For those of you on this Peaceful & Political Lent who are members of my work community, you know how difficult the last week has been.
For those who are not, please know that we are experiencing the shock of the unexpected and sudden passing of a celebrated coworker, a teacher who was as passionate about art education as he was about coaching.
Our colleague was a strong presence in our school; everyone knew him and everyone loved him. He was a good man, teacher, coach and friend, and his absence leaves a heavy loss for all of us- students and teachers alike. We all felt personally connected to him and we all had the honor of being a part of his team.
He was the one who had recommended Isla Morada- the place where Boody and I got engaged and had our honeymoon. He shared his love of my favorite book (you all should know this) The Great Gatsby and often referenced it to his students. He was always smiling and ‘up to something’ with all of his art projects and ideas.
It never occurred to me that during this Peace Lent that I would have to find peace for the cycles of life and death. A nasty debate, a rude comment, an encounter with someone who will disagree with me, yes, but not life itself.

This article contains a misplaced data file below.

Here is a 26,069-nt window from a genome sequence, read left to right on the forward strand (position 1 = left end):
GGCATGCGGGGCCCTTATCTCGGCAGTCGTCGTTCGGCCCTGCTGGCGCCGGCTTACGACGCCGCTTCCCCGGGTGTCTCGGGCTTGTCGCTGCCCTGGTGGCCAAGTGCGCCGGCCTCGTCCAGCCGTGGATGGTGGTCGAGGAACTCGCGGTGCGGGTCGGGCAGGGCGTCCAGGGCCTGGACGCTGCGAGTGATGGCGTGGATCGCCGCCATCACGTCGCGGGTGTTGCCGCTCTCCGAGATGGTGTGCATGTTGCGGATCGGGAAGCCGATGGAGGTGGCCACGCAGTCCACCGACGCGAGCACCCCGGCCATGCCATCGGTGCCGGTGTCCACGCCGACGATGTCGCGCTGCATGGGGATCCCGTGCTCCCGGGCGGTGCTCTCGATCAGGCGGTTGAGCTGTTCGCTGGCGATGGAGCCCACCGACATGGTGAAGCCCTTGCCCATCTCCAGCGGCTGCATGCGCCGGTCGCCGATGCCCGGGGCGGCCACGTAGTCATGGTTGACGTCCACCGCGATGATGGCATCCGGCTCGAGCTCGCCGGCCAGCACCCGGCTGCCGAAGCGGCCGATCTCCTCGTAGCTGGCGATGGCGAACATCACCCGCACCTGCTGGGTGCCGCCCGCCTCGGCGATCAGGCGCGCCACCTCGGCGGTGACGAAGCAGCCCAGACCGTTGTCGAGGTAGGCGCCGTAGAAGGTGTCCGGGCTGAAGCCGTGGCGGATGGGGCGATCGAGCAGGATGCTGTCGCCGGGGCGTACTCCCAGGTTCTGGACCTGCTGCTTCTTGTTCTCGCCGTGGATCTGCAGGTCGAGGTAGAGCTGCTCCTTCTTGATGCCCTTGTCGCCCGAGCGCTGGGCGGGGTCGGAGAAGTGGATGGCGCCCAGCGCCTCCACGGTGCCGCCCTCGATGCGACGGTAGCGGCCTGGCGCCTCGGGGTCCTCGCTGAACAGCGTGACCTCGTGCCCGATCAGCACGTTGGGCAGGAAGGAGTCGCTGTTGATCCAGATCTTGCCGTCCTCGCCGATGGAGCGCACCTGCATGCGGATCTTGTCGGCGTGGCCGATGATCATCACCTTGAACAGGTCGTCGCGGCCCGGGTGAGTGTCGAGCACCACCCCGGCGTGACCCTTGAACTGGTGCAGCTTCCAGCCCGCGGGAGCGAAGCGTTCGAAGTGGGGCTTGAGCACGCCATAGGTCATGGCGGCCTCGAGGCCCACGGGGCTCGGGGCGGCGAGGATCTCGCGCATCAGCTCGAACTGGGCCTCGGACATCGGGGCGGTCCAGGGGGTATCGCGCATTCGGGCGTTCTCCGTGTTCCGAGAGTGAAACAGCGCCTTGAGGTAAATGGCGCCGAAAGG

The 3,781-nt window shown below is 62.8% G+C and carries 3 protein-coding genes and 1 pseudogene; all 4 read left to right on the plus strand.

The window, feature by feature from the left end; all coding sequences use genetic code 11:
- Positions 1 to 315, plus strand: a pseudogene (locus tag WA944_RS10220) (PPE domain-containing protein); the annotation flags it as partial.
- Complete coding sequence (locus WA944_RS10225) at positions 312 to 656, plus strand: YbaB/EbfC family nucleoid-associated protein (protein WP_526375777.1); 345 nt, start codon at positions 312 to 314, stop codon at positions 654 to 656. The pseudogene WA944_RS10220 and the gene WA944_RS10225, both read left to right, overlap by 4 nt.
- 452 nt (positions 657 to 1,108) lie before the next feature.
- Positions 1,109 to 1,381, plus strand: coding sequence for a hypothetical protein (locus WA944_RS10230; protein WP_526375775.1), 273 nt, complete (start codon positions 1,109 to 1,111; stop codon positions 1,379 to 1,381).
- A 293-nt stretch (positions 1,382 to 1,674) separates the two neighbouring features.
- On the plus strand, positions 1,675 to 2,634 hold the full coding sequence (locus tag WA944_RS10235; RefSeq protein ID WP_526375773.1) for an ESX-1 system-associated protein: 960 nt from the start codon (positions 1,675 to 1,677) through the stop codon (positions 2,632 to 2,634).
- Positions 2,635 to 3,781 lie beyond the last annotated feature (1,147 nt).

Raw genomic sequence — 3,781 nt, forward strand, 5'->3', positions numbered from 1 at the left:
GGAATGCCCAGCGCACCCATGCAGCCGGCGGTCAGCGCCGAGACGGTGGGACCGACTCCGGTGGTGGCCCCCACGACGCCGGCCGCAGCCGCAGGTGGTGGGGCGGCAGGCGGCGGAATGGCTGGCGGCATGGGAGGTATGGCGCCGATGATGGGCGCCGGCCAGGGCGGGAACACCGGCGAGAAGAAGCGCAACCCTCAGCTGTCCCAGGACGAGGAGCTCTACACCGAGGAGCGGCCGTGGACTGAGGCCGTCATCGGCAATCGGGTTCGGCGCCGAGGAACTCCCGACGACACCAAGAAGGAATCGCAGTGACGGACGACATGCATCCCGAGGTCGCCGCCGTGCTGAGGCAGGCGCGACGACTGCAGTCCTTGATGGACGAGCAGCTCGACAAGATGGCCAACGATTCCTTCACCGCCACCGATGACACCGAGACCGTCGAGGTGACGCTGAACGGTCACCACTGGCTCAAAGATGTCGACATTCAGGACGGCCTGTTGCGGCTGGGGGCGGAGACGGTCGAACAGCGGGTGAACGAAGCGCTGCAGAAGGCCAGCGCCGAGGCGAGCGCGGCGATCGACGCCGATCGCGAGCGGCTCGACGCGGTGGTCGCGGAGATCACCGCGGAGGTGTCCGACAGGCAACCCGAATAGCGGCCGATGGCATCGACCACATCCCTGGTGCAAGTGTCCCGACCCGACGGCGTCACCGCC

Perhaps that is the most challenging, as it is easy to unload our woes-however ineffective- on a certain party or political figure. Yet for instances like these, there is no one to blame; no one to even attempt to shake our finger at.
But it remains that we have to have peace, not just in the disagreements and conflicts that make up the human experience, but with life, with God, with death.
Our dear colleague loved art. He encouraged students to believe in its importance in this life. For this reason, I would like to use today as a day to (1) appreciate art; its powerful influence in our lives and in our peace movements throughout history. And (2) to reflect on how we can make peace with forces bigger than ourselves.
Please send all of your love this way for his family, for our students, for the teachers and of course, send love to yourself. Life is too fragile to be unkind to yourself.
I also ask you to visit, A Peace of My Mind by John Noltner https://apomm.net/about/
“Carve your name on hearts, not tombstones. A legacy is etched into the minds of others and the stories they share about you.”